Lascaux cave art

Lascaux cave art

Corbet Le Normand (Northman) Begat Us





"CORBETT: Corbat (sic) and his two sons, Roger and Rodbert (sic), are named by Ordericus among "the faithful and very valiant men" employed by Roger de Montgomeri in the government of his new Earldom of Shrewsbury. Corbet was also, according to tradition, consulted by William the Conqueror as to the defence of the Welsh Marches.
His ancestry, Blakeway tells us, ascended "to a very remote antiquity". The name denotes in Norman-French a raven: whether in allusion to the famous Danish standard (the Reafan), of which their ancestor might have been the bearer from Scandinavia under Rollo, or whether from a less noble source, cannot be determined.
It is certain that Corbet came with his second and fourth sons, Roger and Robert, to the invasion of England by Duke William of Normandy. Besides the two sons who settled in Shropshire, the eldest and the third, Hugh and Renaud, stayed behind. " (The Battle Abbey Roll)

I have a line of ancestry to the Corbetts of Shropshire. The surname is very numerous in that part of England as this is where they originally settled following the Norman Conquest. One thing that draws me to this name is its clear Odinic associations with the Raven, a Scandinavian heathen totem that was continued to be used by the Norse Normans 10 generations after Rollo. The Raven features on the Corbett coat of arms. The general consensus of opinion is that the Corbetts all descend from the original bearer of the name and certainly the geographical location of most Corbetts is testament to this. The first Corbett is recorded as being from Pays de Caux, Normandy and was known as Corbet Le Normand (Corbet the Northman) born in the early 11th century.

John Corbett, Gentleman. 

Reverend Thomas Corbett, born 1793 Wellington, Shropshire. Minister of Religion, Scripture Reader and Schoolmaster. Died 1875 Bedminster, Somerset.

Ruth Corbett, born 1830 Glastonbury, Somerset. Schoolmistress. Died 1915 Frome, Somerset. Married William George (1827-).

Eliza George, born 1858 Frome, Somerset. Married Robert Evans (1855-1909), Professional Cricketer/Insurance Agent.

Robert Sidney Evans, born Formby, Lancashire 1882-1983, self employed Landscape Gardener.

Robert Joseph Sidney ---- born Formby, Lancashire 1912-2015, Chief Buyer/Civil Engineer.

Wotans Krieger.

2 comments:

Alistair Duncan said...

I have been following, and enjoying, your blog for many years and regularly visit your page to see if you have made any new posts, for some reason, today, I began scrolling down your page, just looking at the pictures on the right hand side, the helmet from Sutton Hoo, the Perun god-pole, etc, when suddenly, to my surprise, I caught site of my surname 'Corbett'. I had never seen this post of yours before regarding this.
What makes it a little bit more synchronistic is that I was discussing the surname with a couple of friends online just the other day, and mentioning that, although its not an incredibly rare name I have never actually met anyone else with that surname (aside from seeing Ronnie on TV!).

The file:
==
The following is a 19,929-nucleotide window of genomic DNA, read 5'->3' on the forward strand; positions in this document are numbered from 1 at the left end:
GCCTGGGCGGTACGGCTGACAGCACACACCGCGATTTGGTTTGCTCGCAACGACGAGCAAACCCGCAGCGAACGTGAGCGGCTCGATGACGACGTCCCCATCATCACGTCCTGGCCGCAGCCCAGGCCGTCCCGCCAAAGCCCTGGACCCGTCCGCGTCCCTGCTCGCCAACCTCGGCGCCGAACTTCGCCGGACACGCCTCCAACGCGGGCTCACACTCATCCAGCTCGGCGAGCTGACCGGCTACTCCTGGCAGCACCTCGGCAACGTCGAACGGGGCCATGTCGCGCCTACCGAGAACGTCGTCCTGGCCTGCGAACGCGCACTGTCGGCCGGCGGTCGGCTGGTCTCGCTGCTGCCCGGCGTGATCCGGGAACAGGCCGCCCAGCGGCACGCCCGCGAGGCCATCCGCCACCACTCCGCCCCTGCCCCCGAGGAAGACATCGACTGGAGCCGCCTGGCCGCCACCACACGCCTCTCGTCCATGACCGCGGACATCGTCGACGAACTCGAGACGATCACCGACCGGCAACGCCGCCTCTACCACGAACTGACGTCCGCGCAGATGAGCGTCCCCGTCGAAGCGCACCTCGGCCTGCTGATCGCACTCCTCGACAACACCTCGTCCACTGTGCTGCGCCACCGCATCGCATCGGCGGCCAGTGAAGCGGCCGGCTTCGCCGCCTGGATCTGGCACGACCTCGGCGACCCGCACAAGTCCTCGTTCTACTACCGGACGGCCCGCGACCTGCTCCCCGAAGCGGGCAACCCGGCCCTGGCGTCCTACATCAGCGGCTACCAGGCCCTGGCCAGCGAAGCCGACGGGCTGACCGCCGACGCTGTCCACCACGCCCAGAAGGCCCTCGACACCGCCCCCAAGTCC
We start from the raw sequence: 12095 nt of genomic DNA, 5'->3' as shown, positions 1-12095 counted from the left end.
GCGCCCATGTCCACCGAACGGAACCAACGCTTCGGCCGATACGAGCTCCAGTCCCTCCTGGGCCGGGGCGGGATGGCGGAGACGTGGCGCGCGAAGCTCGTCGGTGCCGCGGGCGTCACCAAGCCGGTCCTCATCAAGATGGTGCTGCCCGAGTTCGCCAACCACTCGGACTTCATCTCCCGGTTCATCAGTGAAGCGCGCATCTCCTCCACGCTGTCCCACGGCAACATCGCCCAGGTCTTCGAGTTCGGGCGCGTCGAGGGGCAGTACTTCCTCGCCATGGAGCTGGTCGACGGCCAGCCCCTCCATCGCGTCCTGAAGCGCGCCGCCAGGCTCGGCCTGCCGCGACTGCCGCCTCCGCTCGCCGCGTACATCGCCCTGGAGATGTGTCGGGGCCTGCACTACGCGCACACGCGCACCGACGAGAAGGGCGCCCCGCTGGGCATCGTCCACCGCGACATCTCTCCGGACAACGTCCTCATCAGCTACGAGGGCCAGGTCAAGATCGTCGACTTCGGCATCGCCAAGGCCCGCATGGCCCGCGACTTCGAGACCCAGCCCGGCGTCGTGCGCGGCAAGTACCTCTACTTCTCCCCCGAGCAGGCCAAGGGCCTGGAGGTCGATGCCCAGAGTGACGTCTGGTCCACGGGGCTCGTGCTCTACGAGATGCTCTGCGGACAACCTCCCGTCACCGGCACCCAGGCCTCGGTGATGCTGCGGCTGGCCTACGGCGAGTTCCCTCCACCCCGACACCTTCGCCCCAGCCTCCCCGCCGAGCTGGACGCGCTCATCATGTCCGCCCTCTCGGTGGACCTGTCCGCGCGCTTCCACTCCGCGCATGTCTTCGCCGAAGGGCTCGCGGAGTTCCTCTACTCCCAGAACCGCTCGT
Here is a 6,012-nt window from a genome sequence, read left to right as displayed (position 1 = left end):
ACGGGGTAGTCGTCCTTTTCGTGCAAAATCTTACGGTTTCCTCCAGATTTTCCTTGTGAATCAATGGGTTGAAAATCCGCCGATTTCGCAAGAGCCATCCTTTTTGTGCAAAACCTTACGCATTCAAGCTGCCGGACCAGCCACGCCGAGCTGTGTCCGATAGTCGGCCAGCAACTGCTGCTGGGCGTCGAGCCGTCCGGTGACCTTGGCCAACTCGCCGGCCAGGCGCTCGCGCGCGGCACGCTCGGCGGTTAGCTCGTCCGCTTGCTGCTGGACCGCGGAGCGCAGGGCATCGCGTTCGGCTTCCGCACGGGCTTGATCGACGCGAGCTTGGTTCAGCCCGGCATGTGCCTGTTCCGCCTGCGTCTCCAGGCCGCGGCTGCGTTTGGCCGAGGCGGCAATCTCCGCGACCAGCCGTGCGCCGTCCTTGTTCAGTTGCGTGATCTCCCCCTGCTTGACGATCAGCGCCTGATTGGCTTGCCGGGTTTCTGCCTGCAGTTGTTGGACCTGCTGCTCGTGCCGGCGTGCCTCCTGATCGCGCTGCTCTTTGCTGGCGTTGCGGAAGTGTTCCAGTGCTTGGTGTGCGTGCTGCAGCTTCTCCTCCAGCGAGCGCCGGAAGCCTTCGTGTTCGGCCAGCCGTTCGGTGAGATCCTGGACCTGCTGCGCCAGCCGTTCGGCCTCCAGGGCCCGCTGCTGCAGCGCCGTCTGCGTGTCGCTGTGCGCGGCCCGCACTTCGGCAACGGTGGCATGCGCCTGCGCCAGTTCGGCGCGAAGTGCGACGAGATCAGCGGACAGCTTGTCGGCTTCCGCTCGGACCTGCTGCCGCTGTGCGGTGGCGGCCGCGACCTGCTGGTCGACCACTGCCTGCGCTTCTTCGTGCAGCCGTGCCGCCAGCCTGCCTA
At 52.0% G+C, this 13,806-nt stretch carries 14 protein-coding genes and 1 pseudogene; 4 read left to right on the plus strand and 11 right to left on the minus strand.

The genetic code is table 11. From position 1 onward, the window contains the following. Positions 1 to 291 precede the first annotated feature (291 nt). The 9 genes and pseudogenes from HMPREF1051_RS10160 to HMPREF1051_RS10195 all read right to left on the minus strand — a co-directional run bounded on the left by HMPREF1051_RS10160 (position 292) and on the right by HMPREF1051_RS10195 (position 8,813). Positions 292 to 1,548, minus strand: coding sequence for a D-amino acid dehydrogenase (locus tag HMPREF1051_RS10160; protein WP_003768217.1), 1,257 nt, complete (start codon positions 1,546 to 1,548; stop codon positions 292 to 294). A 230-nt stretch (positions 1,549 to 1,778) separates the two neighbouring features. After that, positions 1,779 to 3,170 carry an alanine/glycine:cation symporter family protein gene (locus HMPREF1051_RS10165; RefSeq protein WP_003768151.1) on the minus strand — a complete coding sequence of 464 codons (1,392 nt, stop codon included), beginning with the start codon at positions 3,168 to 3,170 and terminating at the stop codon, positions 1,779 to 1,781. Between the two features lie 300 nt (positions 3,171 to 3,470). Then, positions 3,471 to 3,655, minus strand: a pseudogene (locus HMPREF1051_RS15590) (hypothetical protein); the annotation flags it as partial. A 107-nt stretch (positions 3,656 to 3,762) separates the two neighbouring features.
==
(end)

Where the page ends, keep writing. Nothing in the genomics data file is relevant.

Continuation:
I did know some of the history that you have written here, but not all of that.
I should point out that my paternal Grandfather came from southern Ireland (I did once visit a website that where could type in a surname and it would show on a map the main concentrations of that name, Ireland, along with Shropshire, Scotland and London were the regions that it gave for Corbett) but when my Corbett's migrated there is unknown to me at this time, I have only really traced his family back to his great grandparents (1860s), whether they have been there since medieval times or from the main Plantation era I really have no clue, at the moment.
I don't believe that I have ever commented before on any of your posts here, but I really felt the need to say something today about this. So I would imagine that if you and I were related it must be quite a fair way back in the past, but if we are, then I am very pleased and honoured that we are distant kin, as I agree with so much that you write about, and feel we are following very similar paths.

Wotans Krieger said...

Hello Alistair,
Thank you for your very interesting comment. Prior to logging into my blog (which I do not do so every day) I had spent the last day or two working on my Corbett ancestry, gathering information and making enquiries about my great great great grandfather Thomas Corbett. He was the youngest son and child of John, a gentleman from Wellington in Shropshire and thus had to work! He started life as a school master by 1841, then became ordained as a Baptist Minister and in his old age worked still as a Scripture Reader. My great great grandmother followed in his steps as a Schoolmistress in 1851.
I am drawn to this surname and ancestral line because of the obvious Odinic associations. As you will know, the surname Corbet/Corbett/Corbit/Corbitt was introduced by the Normans into Shropshire where Hugh Corbet and two of his sons were granted lands by William the Conqueror. From there various cadet branches spread out beyond Shropshire even as far as Ireland and Scotland. The raven, an Odinic symbol features on the various coats of arms of the Corbet barons. A legend has pesisted for centuries that Hugh or an earlier ancestor was the standard bearer of Rollo who is known to have used the raven as his personal symbol and carried it into battle. Hugh allegedly brought the raven banner with him to England in the 11th century.
Before logging into my accound I had the picture of this page in my mind and 'knew' that a comment would be waiting. This is the 'synchronicity' that you spoke of in your comment. It is certainly unusual as the page has been there for well over a year-and comment free!!